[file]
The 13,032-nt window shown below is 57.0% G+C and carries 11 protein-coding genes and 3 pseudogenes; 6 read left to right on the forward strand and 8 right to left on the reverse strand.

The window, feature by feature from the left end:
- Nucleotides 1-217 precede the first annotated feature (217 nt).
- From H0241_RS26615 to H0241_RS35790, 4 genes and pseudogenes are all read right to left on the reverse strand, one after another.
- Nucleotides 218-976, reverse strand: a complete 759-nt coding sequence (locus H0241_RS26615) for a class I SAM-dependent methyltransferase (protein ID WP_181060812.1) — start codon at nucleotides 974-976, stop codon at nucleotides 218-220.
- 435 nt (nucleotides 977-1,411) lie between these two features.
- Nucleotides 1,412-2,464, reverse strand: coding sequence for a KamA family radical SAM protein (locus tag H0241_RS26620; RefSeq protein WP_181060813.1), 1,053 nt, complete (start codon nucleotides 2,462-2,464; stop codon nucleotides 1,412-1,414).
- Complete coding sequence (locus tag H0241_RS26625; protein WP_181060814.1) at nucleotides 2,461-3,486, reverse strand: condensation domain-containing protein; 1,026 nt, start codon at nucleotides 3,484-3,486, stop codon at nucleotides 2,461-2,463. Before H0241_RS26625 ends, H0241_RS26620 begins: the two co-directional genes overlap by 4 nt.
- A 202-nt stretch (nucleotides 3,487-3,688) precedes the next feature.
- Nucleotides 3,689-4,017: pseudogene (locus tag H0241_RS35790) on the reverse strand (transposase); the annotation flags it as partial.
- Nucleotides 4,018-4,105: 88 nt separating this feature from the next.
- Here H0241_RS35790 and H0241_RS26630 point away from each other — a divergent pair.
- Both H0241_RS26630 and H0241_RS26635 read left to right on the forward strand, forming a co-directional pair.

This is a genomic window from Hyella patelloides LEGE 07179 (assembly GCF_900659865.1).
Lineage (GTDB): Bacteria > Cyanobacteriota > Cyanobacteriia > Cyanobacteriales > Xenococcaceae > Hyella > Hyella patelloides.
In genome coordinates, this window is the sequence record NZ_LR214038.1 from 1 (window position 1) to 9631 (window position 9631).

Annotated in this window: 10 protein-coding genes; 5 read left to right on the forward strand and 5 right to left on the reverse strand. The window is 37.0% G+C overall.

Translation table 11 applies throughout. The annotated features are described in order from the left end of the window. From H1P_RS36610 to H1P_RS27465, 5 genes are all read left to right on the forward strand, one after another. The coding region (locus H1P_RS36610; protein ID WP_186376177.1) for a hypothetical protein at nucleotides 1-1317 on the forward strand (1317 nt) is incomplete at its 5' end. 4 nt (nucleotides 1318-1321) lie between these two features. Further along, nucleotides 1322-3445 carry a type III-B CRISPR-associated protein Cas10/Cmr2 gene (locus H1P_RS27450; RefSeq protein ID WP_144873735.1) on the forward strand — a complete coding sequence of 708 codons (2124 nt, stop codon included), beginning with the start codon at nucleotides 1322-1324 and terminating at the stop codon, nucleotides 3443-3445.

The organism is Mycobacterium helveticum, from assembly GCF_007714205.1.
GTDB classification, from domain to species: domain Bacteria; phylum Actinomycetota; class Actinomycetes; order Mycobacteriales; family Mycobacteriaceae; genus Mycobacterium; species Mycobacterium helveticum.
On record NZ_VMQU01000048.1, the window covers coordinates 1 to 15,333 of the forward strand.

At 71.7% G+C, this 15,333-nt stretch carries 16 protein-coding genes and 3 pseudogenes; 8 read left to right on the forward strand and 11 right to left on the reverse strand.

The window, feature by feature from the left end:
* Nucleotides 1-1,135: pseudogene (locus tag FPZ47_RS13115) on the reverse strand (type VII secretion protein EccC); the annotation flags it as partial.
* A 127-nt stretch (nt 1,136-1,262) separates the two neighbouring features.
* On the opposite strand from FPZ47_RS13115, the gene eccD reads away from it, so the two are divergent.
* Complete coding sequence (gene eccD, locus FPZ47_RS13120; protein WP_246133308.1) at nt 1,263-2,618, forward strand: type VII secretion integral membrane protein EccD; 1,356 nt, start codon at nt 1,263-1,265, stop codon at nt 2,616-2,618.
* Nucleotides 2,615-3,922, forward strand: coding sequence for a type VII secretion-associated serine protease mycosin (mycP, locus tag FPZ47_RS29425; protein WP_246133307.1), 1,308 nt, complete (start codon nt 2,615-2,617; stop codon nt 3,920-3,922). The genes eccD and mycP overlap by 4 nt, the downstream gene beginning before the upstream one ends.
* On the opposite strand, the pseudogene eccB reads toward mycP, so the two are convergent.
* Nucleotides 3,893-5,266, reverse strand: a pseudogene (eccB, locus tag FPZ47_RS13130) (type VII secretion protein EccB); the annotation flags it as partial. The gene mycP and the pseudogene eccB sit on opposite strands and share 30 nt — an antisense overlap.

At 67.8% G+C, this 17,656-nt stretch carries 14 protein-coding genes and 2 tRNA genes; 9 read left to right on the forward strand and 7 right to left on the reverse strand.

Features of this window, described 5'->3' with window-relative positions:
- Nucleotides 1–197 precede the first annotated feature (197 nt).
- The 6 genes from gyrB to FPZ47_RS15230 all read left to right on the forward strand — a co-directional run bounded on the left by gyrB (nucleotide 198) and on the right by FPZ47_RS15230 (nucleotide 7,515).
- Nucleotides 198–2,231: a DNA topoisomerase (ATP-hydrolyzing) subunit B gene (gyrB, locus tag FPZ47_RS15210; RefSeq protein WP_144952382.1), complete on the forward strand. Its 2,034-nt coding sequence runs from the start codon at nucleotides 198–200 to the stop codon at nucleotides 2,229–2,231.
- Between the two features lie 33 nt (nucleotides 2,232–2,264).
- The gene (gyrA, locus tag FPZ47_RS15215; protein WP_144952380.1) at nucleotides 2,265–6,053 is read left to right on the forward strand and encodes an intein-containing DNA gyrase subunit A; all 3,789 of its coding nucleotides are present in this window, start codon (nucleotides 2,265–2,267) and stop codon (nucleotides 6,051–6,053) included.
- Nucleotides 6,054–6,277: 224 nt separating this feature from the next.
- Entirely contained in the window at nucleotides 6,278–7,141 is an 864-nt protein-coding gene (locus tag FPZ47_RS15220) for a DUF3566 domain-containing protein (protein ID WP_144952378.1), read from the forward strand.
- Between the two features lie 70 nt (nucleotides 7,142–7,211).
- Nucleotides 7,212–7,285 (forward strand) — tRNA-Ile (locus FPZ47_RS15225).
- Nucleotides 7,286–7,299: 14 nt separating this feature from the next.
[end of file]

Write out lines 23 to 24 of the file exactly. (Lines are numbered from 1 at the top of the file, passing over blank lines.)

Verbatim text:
The window, feature by feature from the left end:
* Nucleotides 1-1,135: pseudogene (locus tag FPZ47_RS13115) on the reverse strand (type VII secretion protein EccC); the annotation flags it as partial.